Review: RCA TVPRAMP1R Outdoor Antenna Preamplifier

MrPogi

Moderator, , Webmaster of Cache Free TV
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#1
View attachment 1639 Recently, I decided to replace the distribution amplifier I had been using to feed a half dozen + coax connections in my house. I required an outdoor amp with inputs for both UHF and VHF/FM, since I will be using two antennas pointed in differing directions. I would have preferred a Channel Master CM 7777 TITAN2 UHF/VHF PREAMPLIFIER , but it was recentl redesigned to eliminate the separate UHF/VHF inputs. Yes, you can still find some of the original CM777 units on Amazon and at a few retailers, but beware: some of them say they have separate VHF/UHF inputs, but they may ship you the new model. The new model CM777 costs about $60, and the older version will run about $80 if you can find it. I don't know about you, but for me, money is tight. So I looked at a few alternatives, and I decided to give the RCA TVPRAMP1R Outdoor Antenna Preamplifier a try. At about $25 with free Amazon super saver / Prime shipping, the price is definitely right. But how would it perform?
The specs for this amp are:
Product Features

  • Designed specifically to improve the performance of outdoor antennas in low signal strength areas
  • Gain: VHF: 16 dB; UHF: 22 dB
  • Separate or combined inputs for UHF/VHF
  • Switchable FM trap reduces interference from FM frequencies
  • Separate amplification for UHF & VHF bands to improve performance
Technical Details

  • Brand Name: RCA
  • Model: TVPRAMP1R
  • Width: 4.00 inches
  • Height: 4.00 inches
  • Weight: 1.10 pounds
  • Length: 6.00 inches
Did you notice anything missing from those specs? Sure, it's the noise level! Try as I may, I can't find a noise figure for this amp anywhere. It states "low noise", but without numbers, it means nothing. Still, I took a chance and ordered one. It arrived in 2 days, and I had it up and working the following weekend. The first thing I noticed is the size - this is SMALL, the box is a mere six inches long. View attachment 1640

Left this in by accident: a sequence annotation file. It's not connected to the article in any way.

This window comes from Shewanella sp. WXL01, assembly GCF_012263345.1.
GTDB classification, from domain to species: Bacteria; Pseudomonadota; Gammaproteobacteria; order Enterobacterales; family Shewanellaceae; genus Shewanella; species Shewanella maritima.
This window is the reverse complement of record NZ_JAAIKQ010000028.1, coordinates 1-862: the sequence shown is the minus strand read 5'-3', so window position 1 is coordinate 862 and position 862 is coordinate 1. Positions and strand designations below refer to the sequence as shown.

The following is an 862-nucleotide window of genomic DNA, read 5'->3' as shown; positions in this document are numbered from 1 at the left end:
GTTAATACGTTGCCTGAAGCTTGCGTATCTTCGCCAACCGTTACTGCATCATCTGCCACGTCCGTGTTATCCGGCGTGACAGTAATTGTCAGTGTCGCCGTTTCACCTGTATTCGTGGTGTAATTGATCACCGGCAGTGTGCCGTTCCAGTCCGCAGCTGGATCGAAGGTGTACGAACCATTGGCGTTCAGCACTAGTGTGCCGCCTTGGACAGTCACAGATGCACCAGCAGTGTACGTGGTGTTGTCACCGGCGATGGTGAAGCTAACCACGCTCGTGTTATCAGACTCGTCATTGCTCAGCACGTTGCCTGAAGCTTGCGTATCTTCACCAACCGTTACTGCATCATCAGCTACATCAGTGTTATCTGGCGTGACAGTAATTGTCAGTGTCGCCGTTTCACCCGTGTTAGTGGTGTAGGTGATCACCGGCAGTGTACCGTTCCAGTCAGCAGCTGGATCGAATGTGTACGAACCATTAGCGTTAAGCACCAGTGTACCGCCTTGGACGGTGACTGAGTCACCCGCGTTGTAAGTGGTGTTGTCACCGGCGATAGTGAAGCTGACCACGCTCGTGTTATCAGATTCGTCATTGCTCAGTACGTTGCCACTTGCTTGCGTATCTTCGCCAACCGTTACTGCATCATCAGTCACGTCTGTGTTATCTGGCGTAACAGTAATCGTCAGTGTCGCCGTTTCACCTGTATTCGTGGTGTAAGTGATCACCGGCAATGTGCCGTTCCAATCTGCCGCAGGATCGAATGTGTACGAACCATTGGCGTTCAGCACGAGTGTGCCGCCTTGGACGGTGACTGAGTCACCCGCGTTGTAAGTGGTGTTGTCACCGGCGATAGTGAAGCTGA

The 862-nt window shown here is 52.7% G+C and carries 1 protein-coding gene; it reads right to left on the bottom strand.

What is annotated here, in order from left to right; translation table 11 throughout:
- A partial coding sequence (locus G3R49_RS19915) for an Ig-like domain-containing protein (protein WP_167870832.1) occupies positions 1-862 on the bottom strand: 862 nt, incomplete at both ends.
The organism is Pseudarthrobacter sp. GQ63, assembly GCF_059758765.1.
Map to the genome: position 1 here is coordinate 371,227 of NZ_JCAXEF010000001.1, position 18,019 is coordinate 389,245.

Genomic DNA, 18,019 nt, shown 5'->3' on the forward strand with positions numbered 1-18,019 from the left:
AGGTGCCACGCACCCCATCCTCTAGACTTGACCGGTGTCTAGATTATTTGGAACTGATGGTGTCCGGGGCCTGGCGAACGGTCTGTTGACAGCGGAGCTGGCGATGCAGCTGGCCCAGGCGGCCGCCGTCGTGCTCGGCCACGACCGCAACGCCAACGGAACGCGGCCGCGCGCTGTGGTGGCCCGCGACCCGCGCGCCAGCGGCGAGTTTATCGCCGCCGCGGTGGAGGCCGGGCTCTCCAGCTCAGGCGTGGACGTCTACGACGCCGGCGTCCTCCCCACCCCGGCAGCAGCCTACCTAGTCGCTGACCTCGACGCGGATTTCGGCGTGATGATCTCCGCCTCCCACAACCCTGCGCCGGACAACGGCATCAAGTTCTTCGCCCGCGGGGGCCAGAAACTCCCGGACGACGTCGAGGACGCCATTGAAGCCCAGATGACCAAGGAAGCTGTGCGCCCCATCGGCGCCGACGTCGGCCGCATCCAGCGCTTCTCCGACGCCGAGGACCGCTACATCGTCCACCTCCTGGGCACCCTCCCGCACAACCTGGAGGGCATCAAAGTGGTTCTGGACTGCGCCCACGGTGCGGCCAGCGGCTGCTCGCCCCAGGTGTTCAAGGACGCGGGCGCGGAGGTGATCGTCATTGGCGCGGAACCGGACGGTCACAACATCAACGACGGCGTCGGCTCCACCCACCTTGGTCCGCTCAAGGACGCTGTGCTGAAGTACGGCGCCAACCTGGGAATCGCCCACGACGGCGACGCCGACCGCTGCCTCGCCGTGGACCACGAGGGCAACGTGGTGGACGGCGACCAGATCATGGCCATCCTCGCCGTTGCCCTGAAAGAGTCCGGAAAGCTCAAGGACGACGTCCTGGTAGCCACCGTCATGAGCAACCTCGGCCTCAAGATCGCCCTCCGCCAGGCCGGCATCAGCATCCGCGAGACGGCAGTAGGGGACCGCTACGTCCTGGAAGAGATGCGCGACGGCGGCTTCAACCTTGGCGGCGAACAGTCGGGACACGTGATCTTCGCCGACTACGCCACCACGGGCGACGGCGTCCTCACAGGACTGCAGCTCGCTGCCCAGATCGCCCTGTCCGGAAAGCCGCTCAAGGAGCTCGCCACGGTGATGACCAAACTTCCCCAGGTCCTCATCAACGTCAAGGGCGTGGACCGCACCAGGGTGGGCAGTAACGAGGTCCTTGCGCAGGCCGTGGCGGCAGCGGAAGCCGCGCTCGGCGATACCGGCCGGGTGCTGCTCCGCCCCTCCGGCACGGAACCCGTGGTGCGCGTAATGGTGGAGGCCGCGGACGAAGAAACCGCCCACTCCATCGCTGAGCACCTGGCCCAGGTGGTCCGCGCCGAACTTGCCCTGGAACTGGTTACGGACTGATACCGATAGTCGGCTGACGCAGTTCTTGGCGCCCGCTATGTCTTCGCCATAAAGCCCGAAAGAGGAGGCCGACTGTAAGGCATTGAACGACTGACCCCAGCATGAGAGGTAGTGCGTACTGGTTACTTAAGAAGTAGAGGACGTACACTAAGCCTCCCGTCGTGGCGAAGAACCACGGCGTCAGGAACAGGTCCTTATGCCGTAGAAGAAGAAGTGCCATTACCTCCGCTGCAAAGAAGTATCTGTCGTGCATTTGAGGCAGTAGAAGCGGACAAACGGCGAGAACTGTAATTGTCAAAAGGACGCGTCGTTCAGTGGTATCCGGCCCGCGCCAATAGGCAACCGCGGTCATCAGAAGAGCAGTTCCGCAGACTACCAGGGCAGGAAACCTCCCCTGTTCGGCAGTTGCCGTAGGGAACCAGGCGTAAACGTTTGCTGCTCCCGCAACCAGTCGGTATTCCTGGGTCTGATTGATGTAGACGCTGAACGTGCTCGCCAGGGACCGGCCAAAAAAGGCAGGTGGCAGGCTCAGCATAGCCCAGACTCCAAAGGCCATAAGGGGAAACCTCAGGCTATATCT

Here's what's in the box:

Actually, it's a pretty slick setup, and works well in my situation. I have installed the power supply and injector in my utility room on a UPS to provide power during an outage. Installation and setup were super easy - there are two rubber plugs in the bottom to access select switches for combined or separate VHF/UHF, and for the FM trap. I set the switches, and climbed to the roof with my new VHF/FM antenna and two short lengths of RG-6. In 15 minutes it was connected and I climbed down to disconnect the old (no-name, 24 db) distribution amp and connect the RCA power injector.

I turned on the TV and converter box in my garage and did a channel scan / add. (Yes, I have a TV in my garage - it consists entirely of free, used or salvaged components!) I didn't add any channels - I wasn't really expecting to get more channels. But channel 8 VHF now had a super strong signal, and all my UHF channels still are at the same signal level as before or slightly higher. This is exactly the result I expected.

I'm still kind of disappointed that nobody can give me a noise figure for this amp, but it performs well for me. One thing I really like is the power supply - it's a 12v "wall wart". The old distribution amp consumed 5 watts of 120v power, 24/7. With this new unit plugged into my UPS, it can last for days and I still have enough "juice" leftover to power my 7 inch portable TV during an outage. Better yet, I could direct wire it to a 12v power supply for higher efficiency. Yea, I wish I had an "old version" CM7777. But the RCA performs well for me at less than half the cost of the new CM7777. However, if you need more gain than the VHF 16 dB and UHF 22 dB this provides, this amp won't cut it.

Overall, based on the "bang for the buck" and performance, I give this little RCA amp a 4 out of 5 star rating.
 

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